United States General Accounting Office GAO Testimony Before the Subcommittee on Oversight and Investigations, Committee on Veterans’ Affairs, House of Representatives For Release on Delivery Expected at 10:00 a.m. Thursday, September 23, 1999 VA HEALTH CARE Collections Fall Short of Expectations Statement of Stephen P. Backhus, Director Veterans’ Affairs and Military Health Care Issues Health, Education, and Human Services Division GAO/T-HEHS-99-196 VA Health Care: Collections Fall Short of Expectations Mr. Chairman and Members of the Subcommittee: We are pleased to be here today to discuss the Department of Veterans Affairs’ (VA) efforts to increase revenues from alternative sources as a way to supplement its medical care appropriations. My remarks today will focus on VA’s management of its efforts to increase collections from third-party insurers, because this area represents the largest source of alternative revenue. Specifically, I will discuss trends in third-party collections and VA’s efforts to increase its collections. My testimony is based on an update of our 1997 report on VA’s third-party program.1 To update that report, we reviewed (1) reports on VA’s medical care collections program by VA’s Inspector General and Coopers and Lybrand and (2) VA’s internal reports, including its Three Tier report, regarding implementation of medical care collections activities. We also interviewed officials at VA’s Central Office and at two VA facilities—the New Jersey Health Care System (NJHCS), which includes the VA Medical Centers in East Orange and Lyons, New Jersey, and the Houston, Texas, VA Medical Center.2 We selected NJHCS because it had the highest medical care collections from October 1998 through July 1999 and the Houston Medical Center because it had a greater workload than NJHCS but had collected considerably less money during the same period. In summary, VA’s third-party collections have declined in each of the past 3 fiscal years and may decline again by the end of fiscal year 1999. In fiscal year 1998, VA collected $442 million from third-party insurers for care provided to veterans for non-service-connected conditions, down from $523 million in fiscal year 1995. In fiscal year 1999, as of August 31, VA had collected about $388 million from third-party insurers. Unless VA’s September collections exceed by $19 million its average monthly collections of $35 million, the annual decline in third-party collections will continue for the fourth year in a row. Next fiscal year, VA will experience its first full year of billing insurers on a reasonable-charges basis rather than a reasonable-cost basis. However, data are insufficient to predict whether this will reverse the declining collections trend. VA has tried to reverse the decline in its collections from third-party insurers. Three factors limit VA’s ability to increase the amount it collects 1 VA Medical Care: Increasing Recoveries From Private Health Insurers Will Prove Difficult (GAO/HEHS-98-4, Oct. 17, 1997). 2 The New Jersey Health Care System is part of Veterans Integrated Service Network (VISN) 3, based in the Bronx, New York. The Houston Medical Center is part of VISN 16, based in Jackson, Mississippi. Page 1 GAO/T-HEHS-99-196 VA Health Care: Collections Fall Short of Expectations from private insurers—the increasing number of veterans whose primary insurance is Medicare, increasing health maintenance organization (HMO) penetration, and its own efforts to increase the emphasis on outpatient care. Nevertheless, VA can enhance its chances of increasing collections if it ensures that the management improvements that are being implemented at some facilities are implemented throughout VA. These include overall improvements in VA medical facilities’ use of good business management practices, as well as specific improvements in how facilities collect insurance information, document the appropriateness and medical necessity of care being billed, and pursue unpaid bills. VA’s health care system—the nation’s largest direct health care Background provider—serves about 15 percent of the nation’s 25 million veterans. VA has more than 600 delivery locations to provide services such as primary care, specialized medical care, mental health care, geriatrics care, and extended care. In 1986, the Congress gave VA authority to bill private insurers for care provided to insured veterans who did not have service-connected disabilities. In 1990, this authority was expanded to allow VA to collect for the treatment of veterans with service-connected disabilities, if the treatment was for a non-service-connected medical condition. With the enactment of the Balanced Budget Act of 1997 (BBA), the Congress changed the third-party program into one designed to supplement VA’s medical care appropriations by allowing VA to retain all third-party collections. The law established the Medical Care Collections Fund (MCCF) to receive third-party collections and some other revenues (such as veterans’ copayments and deductibles). VA can use these funds to provide medical care to veterans and to pay for its medical care collection expenses. Before the MCCF was established, VA was allowed to keep enough collections to fund its collection activities but deposited the remainder in the U.S. Treasury. BBA also gave VA authority to change its basis for billing third-party insurers from “reasonable costs” to “reasonable charges.” Under reasonable costs, VA based its billing of insurers on its average cost to provide care—for example, a flat fee of $229 for veterans’ outpatient visits in fiscal year 1999. For inpatient visits, VA billed insurers a per diem based on patients’ locations in the hospital. For example, VA charged $2,079 per day of care in a surgical bed section in fiscal year 1999. Under reasonable charges, VA will base its bills to insurers on market prices. VA expects that Page 2 GAO/T-HEHS-99-196 VA Health Care: Collections Fall Short of Expectations it will help increase third-party collections. However, we concluded that the effect of reasonable charges on VA’s collections could not be accurately determined.3 In January 1997, VA proposed a 5-year plan to operate within an appropriation of $17 billion per year through fiscal year 2002. By the end of fiscal year 2002, VA planned to reduce its average health care costs per patient by 30 percent, serve 20 percent more veterans, and obtain 10 percent of its funding from “alternative revenue streams.” These revenue streams were to include, in addition to third-party insurance collections, collections of veterans’ copayments and deductibles, collections from the Medicare program, and proceeds from sharing agreements under which VA would sell services to other providers such as the Department of Defense and private hospitals. VA’s fiscal year 2000 budget acknowledges that it will not meet the 10-percent goal, in part because the Congress has not authorized Medicare payments to VA. VA estimates that it will have obtained 4.3 percent ($772 million) of its medical care funding from “alternative” sources by the end of fiscal year 1999, increasing to 7.6 percent (about $1.4 billion) in fiscal year 2002. To help serve more veterans and enhance services, VA had planned on Collections From increasing collections from third-party insurers to supplement its medical Third-Party Insurers care appropriations but has been unable to achieve projected amounts. In Are Declining fact, VA’s collections have decreased in each of the past 3 fiscal years and may decrease again by the end of fiscal year 1999. In our 1997 report, we identified a number of factors that limit VA’s ability to collect from insurers. We believe these factors will continue to limit VA’s collections potential, although quantifying the magnitude of the effect is difficult because the necessary data are not available. However, one factor that we identified—refunds of overpayments by private insurers—has not had a major effect on VA’s ability to increase collections. Such refunds could affect future collections if private insurers continue to discover more instances of overpayments for care provided after July 1997 and request refunds from VA. Third-Party Collections In fiscal year 1995, VA collected $523 million from third-party insurers. Continue to Decline Since then, the amount collected has declined every fiscal year and may decline again in the current fiscal year. Collections declined from 3 VA Health Care: Third-Party Charges Based on Sound Methodology; Implementation Challenges Remain (GAO/HEHS-99-124, June 11, 1999). Page 3 GAO/T-HEHS-99-196 VA Health Care: Collections Fall Short of Expectations $523 million in fiscal year 1995 to $495 million in fiscal year 1996, $450 million in fiscal year 1997, and $442 million in fiscal year 1998. As of August 31, 1999, VA had collected $388 million during fiscal year 1999. VA’s average collections are about $35 million per month, but it will have to collect $54 million in September to equal fiscal year 1998’s collections. In our 1997 report, we analyzed several factors that limit VA’s potential to collect more from private insurers. First, an increasing percentage of veterans are older than 65 and eligible for Medicare, which by law does not pay for care furnished by VA. VA has estimated that in 1999, 38 percent of the veteran population is older than 65, up from 32 percent in 1994. Second, more veterans are enrolling in HMOs and other managed care plans. For example, according to data provided by VA, total HMO enrollment in the general population increased from 25.8 million in December 1986 to 58.8 million in January 1997. Because VA is not a participating provider, it typically cannot collect from such plans. Third, VA’s shift in emphasis from hospital care to outpatient care has resulted in more episodes of less expensive outpatient care and fewer episodes of more expensive inpatient care. This in turn has a tendency to decrease the amount that can be billed to insurers. Between fiscal years 1995 and 1998, the annual number of VA inpatient episodes dropped from 879,000 to 617,000, while outpatient episodes rose from 26.5 million to 33.4 million. Overpayment Refunds Are In 1997, we reported that VA might have to refund as much as $600 million Still a Potential Problem, in overpayments to some insurers. These overpayments were made by Although Current insurers whose policies contain provisions making their coverage secondary to Medicare when policyholders become eligible for Medicare. Collections Have Not Been VA’s bills did not specify that these insurers were expected to pay as a Significantly Affected secondary, rather than a primary, payer. Thus, some insurers whose policies contain such provisions have paid VA as the primary payer. Some of these insurers are seeking refunds of previous payments to VA or are reducing current payments. VA’s position is that it will refund overpayments to insurers whose claims are timely and well grounded. Based on data provided by VA’s Office of General Counsel, actual refunds to insurers have been relatively small compared with potential liabilities. Specifically, at the time of our review, VA officials estimated that total repayments would probably not exceed $100 million and told us that they had repaid approximately $19 million. However, unknown refunds have been paid by individual medical facilities, and claims for about an additional $29 million are pending. For example, NJHCS recently agreed to Page 4 GAO/T-HEHS-99-196 VA Health Care: Collections Fall Short of Expectations pay an insurer approximately $286,000 after the insurer audited NJHCS bills. At the Houston Medical Center, we found one repayment in fiscal year 1999 for about $35,000. Most of VA’s refunds have come from an account in the Treasury, not from VA’s medical care funds, because most overpayments occurred before July 1997, when VA was still required to deposit excess collections in the Treasury. Of the $19 million in refunds reported by VA’s Office of General Counsel, all but about $800,000 was paid from the Treasury account. Also, all but about $86,000 of the $286,000 refund by NJHCS came from the Treasury account. All the $35,000 refund by the Houston Medical Center came from its current medical care account. To prevent this type of overpayment in the future, VA is working with the Health Care Financing Administration (HCFA) to develop a facsimile of the Medicare remittance advice that would provide information on the secondary payer’s share of billed charges for VA’s use in billing insurers.4 However, according to a VA official, HCFA has delayed this because of higher-priority computer programming needs. In the interim, VA has instructed medical facilities to annotate bills, when applicable, to state that the insurer is billed as a secondary, not primary, payer. VA expects that this interim step will help ensure that insurers who should be paying VA as secondary payers are not paying as first-party payers. VA also expects that its ability to provide HCFA Medicare remittance advice documents will help overcome VA’s difficulty in collecting from some Medicare supplemental insurers. These insurers refuse to pay VA because it neither bills such insurers the way HCFA does for non-VA patients nor provides them with Medicare remittance advices along with each bill. VA is currently in litigation with some Medicare supplemental insurers over this issue. VA has several initiatives under way to improve its third-party collections. VA Has Taken These initiatives address the entire process of collecting from Initiatives to Improve insurers—from the initial identification of an insured veteran through the Collections, but Could identification of billable care to the payment by the insurer. The initiatives are intended to address problems identified in the past by VA’s Inspector Do More General, Coopers and Lybrand, and us that adversely affect collections such as ineffective management, inadequate information on veterans’ insurance coverage, inaccurate billing, and inadequate follow-up of outstanding bills. The initiatives are a step in the right direction but must 4 HCFA produces these statements, which provide an explanation of the Medicare allowable charges and the portion of the billed charges Medicare will pay. The statements are provided to insurers who pay secondary to Medicare. Page 5 GAO/T-HEHS-99-196 VA Health Care: Collections Fall Short of Expectations be effectively implemented throughout VA to improve its potential for increasing collections from third-party insurers. The Business Model In its 1998 report, Coopers and Lybrand pointed out that only 25 percent of Concept Has Not Been the 24 VA sites it visited incorporated the various functions of the medical Fully Implemented care collections program under a centralized management structure—what it calls the “business model.” According to Coopers and Lybrand, this type of organization is characteristic of successful private-sector hospital operations. As of June 30, 1999, about half of VA’s facilities had implemented this concept. In our site visits, VA officials supported moving to this concept because it enables them to better control the quality of their medical documentation. For example, NJHCS is considering reorganizing under such a structure so that all coders and billers would come under the system’s Medical Administration Service instead of being in several different sections. Better Identification and Having accurate information on third-party insurance, such as the type of Accuracy of Veterans’ policy and the types of services covered, patient copayments and Insurance Are Needed deductibles, and preadmission certification requirements, is key to VA’s medical care collections program. Yet only 54 percent of VA facilities reported that their collection of health insurance information was thorough by June 1999. Without adequate information on veterans with insurance and the provisions of that insurance, VA could miss opportunities to bill insurers for non-service-connected care provided to veterans or inappropriately bill insurers when a veteran’s policy did not cover the care provided. Sixty-five percent of VA’s facilities reported that they periodically verified and maintained their insurance files. Because veterans have little incentive to provide insurance information, VA is trying to educate both veterans and staff about the importance of obtaining such information.5 Specifically, VA has brochures explaining the need for this information. In addition, some VA facilities have emphasized the need for facility staff to obtain insurance information when veterans enroll in the VA health care system. NJHCS officials stressed that their goal is to ensure that all required information—including employment and insurance information—is obtained when a veteran first comes in contact with NJHCS. This contact may occur during one of NJHCS’ enrollment 5 VA is currently working against the perceptions of average veterans that they are entitled to “free” health care and therefore do not need to provide private insurance information. In January 1998, Coopers and Lybrand reported that many veterans are unaware of or unable or unwilling to provide insurance information. Page 6 GAO/T-HEHS-99-196 VA Health Care: Collections Fall Short of Expectations outreach events or when the veteran first visits one of its medical facilities. NJHCS’ medical care collections coordinator told us that his office focuses a lot of attention on obtaining accurate insurance information and trying to obtain this information during enrollment rather than during preregistration. NJHCS staff told us that in instances in which a veteran or spouse is employed but does not report having insurance, staff contact the employer to verify whether the veteran has insurance. Also, VISN 3 has contracted with a company that has an insurance information database and has identified additional insured veterans for NJHCS. This has led to additional billings of and collections from insurers. The Houston VA Medical Center has recently contracted with the same company to provide similar services, but results are not yet available. Some facilities are taking additional steps to verify the accuracy of insurance information. For example, the Houston Medical Center has two staff members whose primary task is to verify insurance coverage. They receive lists of veterans identified as having insurance and then contact insurers to verify coverage. Also, Houston has a system in which each patient’s insurance must be reverified every 90 days. Documentation and Billing VA’s ability to accurately document the non-service-connected care of VA Medical Care Needs provided to insured veterans and assign the appropriate codes for billing Improvement purposes is essential to Veterans Health Administration’s (VHA) third-party collections program. VA can bill only for non-service-connected care, and VA staff told us that sometimes the explanations provided for veterans’ service-connected disabilities are not specific enough to help physicians determine whether the care they provide is related to service-connected conditions. About 20 percent of medical facilities did not report having procedures to validate whether treatment was for a non-service-connected disability, and less than 70 percent had reported that they trained their staffs in converting the explanation of care provided into codes used to bill insurers. Failure to properly document care can lead to missed opportunities to bill for care, overpayments by insurers, or denials of VA bills. Also, with the implementation of reasonable charge billing, VA will have to meet the stringent documentation standards imposed on private sector providers by HCFA and private insurers.6 6 VA required that reasonable charge rates be used to bill insurers for care provided on or after September 1, 1999. Page 7 GAO/T-HEHS-99-196 VA Health Care: Collections Fall Short of Expectations VA is trying to improve its medical documentation and billing practices to meet HCFA and private insurer standards. Both of the VA medical facilities we visited are training clinical staff and coders in documenting and coding medical care by HCFA’s standards. For example, the Houston Medical Center has obtained assistance from the Baylor College of Medicine to train clinical staff in this area. Many insurers require that care be precertified (that is, the insurer’s approval must be obtained before care is rendered). One of the important services that utilization review staff at medical facilities perform is to obtain in advance from insurers the type and amount of care for which they will pay. Doing this helps increase VA’s likelihood of collecting from insurers. VA has trained utilization review staff—many of whom are nurses—on obtaining precertifications from insurers. For example, VA held a national conference for utilization review staff in August 1999. Ninety-eight percent of VA medical facilities reported that they had a precertification process by the third quarter of fiscal year 1999. More Aggressive Action Is Experience suggests that, in general, the longer VA waits to follow up on Needed to Follow Up on delinquent bills, the less likely it is to collect on them. As of May 1999, Debt Collection about 75 percent of its delinquent receivables for billed care were more than 90 days old. In June 1998, VA contracted with a collection agency, Transworld Systems, Inc., to assist facilities in collecting third-party bills that are outstanding for more than 90 days. By the third quarter of fiscal year 1999, 48 percent of VA facilities were using the Transworld contract. The facilities send delinquent third-party bills to Transworld, which sends out letters to the insurers on VA’s behalf, requesting payment. Both of the facilities we visited use VA’s contract with Transworld Systems (the Houston VAMC was a pilot facility for this initiative), which costs VA $4.75 per bill. VA reported collections of more than $9.7 million as a result of this contract at a cost of less than $800,000. Page 8 GAO/T-HEHS-99-196 Page 9 GAO/T-HEHS-99-196 Related GAO Products Veterans’ Affairs: Progress and Challenges in Providing Care to Veterans (GAO/T-HEHS-99-158, July 15, 1999). VAHealth Care: Third-Party Charges Based on Sound Methodology; Implementation Challenges Remain (GAO/HEHS-99-124, June 11, 1999). Veterans’ Affairs: Progress and Challenges in Transforming Health Care (GAO/T-HEHS-99-109, Apr. 15, 1999). VAMedical Care: Increasing Recoveries From Private Health Insurers Will Prove Difficult (GAO/HEHS-98-4, Oct. 17, 1997). (406175) Page 10 GAO/T-HEHS-99-196 Ordering Information The first copy of each GAO report and testimony is free. Additional copies are $2 each. Orders should be sent to the following address, accompanied by a check or money order made out to the Superintendent of Documents, when necessary. VISA and MasterCard credit cards are accepted, also. Orders for 100 or more copies to be mailed to a single address are discounted 25 percent. 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VA Health Care: Collections Fall Short of Expectations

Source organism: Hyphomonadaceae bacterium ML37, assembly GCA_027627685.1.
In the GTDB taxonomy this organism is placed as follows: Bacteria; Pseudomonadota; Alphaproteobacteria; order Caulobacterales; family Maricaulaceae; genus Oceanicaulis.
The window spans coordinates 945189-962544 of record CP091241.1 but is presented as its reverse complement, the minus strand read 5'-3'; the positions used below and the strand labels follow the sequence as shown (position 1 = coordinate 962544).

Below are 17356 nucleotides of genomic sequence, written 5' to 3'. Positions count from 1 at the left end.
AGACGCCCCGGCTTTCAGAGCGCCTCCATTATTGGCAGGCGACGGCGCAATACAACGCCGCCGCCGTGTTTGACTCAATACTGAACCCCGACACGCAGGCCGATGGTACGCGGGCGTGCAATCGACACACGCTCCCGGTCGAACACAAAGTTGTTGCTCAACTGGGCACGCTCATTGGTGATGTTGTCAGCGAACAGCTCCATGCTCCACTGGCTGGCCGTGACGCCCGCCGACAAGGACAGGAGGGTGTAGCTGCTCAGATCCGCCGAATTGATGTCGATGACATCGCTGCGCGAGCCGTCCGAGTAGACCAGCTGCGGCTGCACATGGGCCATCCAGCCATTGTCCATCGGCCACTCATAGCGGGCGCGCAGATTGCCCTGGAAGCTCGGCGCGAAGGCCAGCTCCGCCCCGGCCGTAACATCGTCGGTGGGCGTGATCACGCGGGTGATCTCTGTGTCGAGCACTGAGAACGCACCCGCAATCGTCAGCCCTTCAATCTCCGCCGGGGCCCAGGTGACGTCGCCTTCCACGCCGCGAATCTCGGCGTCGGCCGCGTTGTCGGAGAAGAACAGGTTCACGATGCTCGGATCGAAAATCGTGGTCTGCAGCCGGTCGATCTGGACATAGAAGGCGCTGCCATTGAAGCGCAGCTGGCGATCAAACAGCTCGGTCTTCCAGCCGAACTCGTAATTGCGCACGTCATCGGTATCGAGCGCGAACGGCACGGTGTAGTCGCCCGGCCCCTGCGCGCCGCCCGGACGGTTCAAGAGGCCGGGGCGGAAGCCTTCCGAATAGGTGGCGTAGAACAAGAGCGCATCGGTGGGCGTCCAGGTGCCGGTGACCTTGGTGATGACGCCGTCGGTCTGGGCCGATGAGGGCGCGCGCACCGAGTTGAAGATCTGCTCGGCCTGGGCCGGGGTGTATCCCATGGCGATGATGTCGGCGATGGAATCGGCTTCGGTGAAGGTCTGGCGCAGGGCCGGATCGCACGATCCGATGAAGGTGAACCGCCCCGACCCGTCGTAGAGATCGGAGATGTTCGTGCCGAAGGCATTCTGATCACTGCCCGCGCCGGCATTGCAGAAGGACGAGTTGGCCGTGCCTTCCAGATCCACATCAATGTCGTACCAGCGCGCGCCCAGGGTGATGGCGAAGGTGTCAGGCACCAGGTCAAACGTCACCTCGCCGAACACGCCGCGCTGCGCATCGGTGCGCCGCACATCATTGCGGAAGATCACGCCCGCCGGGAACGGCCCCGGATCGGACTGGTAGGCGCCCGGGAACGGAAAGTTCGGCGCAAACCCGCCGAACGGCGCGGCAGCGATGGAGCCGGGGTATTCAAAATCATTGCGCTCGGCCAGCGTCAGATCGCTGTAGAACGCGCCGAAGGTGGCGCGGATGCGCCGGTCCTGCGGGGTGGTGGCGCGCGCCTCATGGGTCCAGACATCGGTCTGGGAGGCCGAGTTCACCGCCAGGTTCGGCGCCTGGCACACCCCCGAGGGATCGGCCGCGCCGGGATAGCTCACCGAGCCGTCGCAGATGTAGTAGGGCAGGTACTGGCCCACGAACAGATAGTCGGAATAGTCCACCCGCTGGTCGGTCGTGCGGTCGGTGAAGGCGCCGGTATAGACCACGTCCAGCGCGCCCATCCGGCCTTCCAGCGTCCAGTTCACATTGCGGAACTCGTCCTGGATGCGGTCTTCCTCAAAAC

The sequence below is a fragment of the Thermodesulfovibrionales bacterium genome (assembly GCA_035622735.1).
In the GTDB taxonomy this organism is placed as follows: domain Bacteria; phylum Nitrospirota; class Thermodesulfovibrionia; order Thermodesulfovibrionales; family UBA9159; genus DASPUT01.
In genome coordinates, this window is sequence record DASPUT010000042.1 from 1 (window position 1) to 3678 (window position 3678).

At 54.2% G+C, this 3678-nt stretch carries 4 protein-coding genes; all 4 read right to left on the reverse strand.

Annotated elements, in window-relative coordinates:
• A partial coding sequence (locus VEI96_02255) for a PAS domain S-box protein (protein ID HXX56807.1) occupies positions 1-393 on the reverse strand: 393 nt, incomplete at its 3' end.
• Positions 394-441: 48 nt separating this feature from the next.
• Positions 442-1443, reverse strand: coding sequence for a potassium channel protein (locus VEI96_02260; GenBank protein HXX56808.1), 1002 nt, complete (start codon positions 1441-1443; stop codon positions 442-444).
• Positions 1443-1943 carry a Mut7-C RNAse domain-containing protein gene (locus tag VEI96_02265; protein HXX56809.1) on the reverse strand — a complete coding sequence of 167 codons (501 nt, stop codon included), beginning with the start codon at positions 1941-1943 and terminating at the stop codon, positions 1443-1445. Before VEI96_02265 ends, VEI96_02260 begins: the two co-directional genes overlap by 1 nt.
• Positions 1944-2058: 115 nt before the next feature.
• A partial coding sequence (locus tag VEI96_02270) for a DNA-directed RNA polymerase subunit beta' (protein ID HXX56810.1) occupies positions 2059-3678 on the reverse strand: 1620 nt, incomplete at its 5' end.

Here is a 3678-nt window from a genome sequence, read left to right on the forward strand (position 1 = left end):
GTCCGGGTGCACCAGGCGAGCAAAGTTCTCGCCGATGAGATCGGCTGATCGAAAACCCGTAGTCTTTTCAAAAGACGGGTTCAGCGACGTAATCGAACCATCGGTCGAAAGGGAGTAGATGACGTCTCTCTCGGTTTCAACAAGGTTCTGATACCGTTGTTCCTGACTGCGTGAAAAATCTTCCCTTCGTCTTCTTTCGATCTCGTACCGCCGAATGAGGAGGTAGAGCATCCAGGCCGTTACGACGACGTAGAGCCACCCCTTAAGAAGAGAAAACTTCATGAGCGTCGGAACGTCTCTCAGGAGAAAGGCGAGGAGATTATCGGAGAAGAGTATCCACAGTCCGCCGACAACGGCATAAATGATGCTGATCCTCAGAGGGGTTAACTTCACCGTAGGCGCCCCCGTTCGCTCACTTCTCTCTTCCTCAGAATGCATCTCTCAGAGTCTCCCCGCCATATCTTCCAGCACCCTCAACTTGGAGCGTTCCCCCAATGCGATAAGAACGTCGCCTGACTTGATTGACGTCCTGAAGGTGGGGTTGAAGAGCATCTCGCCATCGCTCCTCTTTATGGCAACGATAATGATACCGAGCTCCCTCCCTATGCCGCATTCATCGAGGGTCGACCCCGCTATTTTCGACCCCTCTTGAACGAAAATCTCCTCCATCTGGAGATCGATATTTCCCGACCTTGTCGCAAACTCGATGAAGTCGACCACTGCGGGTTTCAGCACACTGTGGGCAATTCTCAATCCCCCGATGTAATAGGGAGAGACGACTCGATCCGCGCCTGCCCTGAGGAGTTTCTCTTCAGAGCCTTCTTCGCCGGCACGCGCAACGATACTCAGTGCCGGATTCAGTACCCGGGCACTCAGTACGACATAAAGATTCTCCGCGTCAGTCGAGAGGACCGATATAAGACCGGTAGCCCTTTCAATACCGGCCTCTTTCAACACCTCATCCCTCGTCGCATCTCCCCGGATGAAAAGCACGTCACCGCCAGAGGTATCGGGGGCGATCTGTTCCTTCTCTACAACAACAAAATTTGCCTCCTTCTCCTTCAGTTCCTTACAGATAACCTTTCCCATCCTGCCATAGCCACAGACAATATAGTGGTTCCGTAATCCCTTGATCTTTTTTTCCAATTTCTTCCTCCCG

Published by the Government Accountability Office on 1999-09-23.
Below is a raw (and likely hideous) rendition of the original report. (PDF)